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Cheese and chalk

The best news out this week was the fact that there is a big a difference between cheese and chalk. And no - I have not lost my marbles, but I have found an economist who thinks the next official move in interest rates is more likely to be down.
And while that augurs well for anyone panicky about home loan repayments, the next big worry has to be: is my job safe?
To the matter of cheese and chalk and Macquarie Bank’s main man when it comes to interest rates is economist Rory Roberston. I regularly watch this guy’s reports - he is paid to watch the Reserve Bank.
After looking at the Reserve Bank’s latest interest rate meeting statement, Rory could not believe those commentators who thought the Big Bank had a tightening bias.
That’s eco-speak for inclination to want to raise interest rates. Rory thinks the tone in the statement compared to past ones is like the difference between chalk and cheese.
“The RBA essentially moved to a neutral policy stance, withdrawing its long-standing threat of further tightening,” he wrote.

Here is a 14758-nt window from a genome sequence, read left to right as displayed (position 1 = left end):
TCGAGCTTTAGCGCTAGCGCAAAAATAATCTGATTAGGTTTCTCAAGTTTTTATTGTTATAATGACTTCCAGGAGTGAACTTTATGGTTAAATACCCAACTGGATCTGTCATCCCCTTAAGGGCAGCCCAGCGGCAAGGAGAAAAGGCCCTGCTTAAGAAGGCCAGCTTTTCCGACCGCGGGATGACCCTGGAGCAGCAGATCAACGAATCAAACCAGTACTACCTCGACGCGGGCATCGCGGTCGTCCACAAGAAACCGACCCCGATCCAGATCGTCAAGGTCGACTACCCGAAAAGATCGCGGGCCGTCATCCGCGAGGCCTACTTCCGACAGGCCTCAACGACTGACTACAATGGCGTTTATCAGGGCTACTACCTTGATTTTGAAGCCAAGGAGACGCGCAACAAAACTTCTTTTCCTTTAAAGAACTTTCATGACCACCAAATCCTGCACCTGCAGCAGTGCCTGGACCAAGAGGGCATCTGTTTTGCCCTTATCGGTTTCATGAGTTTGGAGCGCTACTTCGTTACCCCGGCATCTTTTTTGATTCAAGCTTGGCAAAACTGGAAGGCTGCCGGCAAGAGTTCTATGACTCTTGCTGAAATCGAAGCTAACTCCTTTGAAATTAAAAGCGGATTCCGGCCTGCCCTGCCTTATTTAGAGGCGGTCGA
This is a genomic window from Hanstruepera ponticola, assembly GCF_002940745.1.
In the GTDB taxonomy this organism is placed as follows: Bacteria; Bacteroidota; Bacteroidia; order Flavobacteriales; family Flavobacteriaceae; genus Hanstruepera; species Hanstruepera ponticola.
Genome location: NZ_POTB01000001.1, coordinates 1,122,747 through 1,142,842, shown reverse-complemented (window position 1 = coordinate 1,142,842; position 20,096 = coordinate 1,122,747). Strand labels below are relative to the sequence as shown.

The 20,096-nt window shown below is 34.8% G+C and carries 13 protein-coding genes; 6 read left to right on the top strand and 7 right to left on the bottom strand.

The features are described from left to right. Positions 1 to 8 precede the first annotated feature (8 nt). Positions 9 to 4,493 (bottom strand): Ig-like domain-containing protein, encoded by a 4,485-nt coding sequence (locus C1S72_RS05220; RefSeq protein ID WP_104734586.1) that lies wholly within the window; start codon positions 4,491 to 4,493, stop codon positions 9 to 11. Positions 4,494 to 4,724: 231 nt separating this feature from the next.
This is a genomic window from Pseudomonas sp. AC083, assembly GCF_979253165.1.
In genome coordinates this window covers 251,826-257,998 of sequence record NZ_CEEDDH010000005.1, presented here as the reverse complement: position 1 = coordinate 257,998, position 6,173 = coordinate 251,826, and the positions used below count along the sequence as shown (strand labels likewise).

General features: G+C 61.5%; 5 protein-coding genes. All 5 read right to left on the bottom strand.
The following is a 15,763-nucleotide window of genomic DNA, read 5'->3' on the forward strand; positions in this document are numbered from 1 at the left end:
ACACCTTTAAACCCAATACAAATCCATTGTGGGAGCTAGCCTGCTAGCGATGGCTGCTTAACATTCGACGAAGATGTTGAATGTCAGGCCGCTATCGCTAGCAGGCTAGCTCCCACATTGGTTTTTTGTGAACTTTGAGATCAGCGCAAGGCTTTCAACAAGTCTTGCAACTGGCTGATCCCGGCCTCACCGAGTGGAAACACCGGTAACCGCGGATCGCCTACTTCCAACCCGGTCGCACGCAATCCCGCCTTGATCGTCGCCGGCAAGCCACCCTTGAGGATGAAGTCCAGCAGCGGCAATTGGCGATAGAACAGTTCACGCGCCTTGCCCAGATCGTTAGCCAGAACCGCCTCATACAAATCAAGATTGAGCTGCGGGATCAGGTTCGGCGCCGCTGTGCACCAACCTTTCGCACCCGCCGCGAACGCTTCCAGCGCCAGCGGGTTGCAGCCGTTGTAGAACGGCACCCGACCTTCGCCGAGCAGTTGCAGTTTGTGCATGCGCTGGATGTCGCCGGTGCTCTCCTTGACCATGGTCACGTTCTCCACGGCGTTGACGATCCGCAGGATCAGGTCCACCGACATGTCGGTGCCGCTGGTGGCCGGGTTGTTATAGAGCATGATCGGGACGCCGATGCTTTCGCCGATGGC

He doesn’t expect even a shocker of an inflation result on June 23 to be enough to push the Bank to raise again.
Right now the global economy is in a lot more trouble than what most commentators tipped. The credit crunch is dragging on longer than expected and the likes of St George recently raising interest rates by 20 basis points proves this.
Our economy is slowing at a much faster rate than most expected, including the Reserve Bank, and history will show they imposed too many rises.
The ANZ job ads have now shrunk by 21 per cent in the first half of this year and both business and consumer confidence is shot to pieces.
The second black cloud hanging over the global economy and world share markets is the price of oil, which is being manipulated by hedge funds and other speculators.
There are oil experts out there who argue that based on fundamentals the right price for oil is $US60 a barrel while others go as high as $US100. And commodities’ speculation is out of control.
This will unwind one day burning speculators and that day can’t come too soon for real economies and stock markets.
Only on Friday morning the Dow Jones gave away a triple-digit gain to slide into negative territory because oil spurted up $US5 a barrel. Simultaneously, the smarties shorted finance stocks and the overall market dived.

Eventually the penny will drop that a weaker global economy can’t justify these oil prices, nor these high interest rates. 

Published on: Saturday, July 12, 2008

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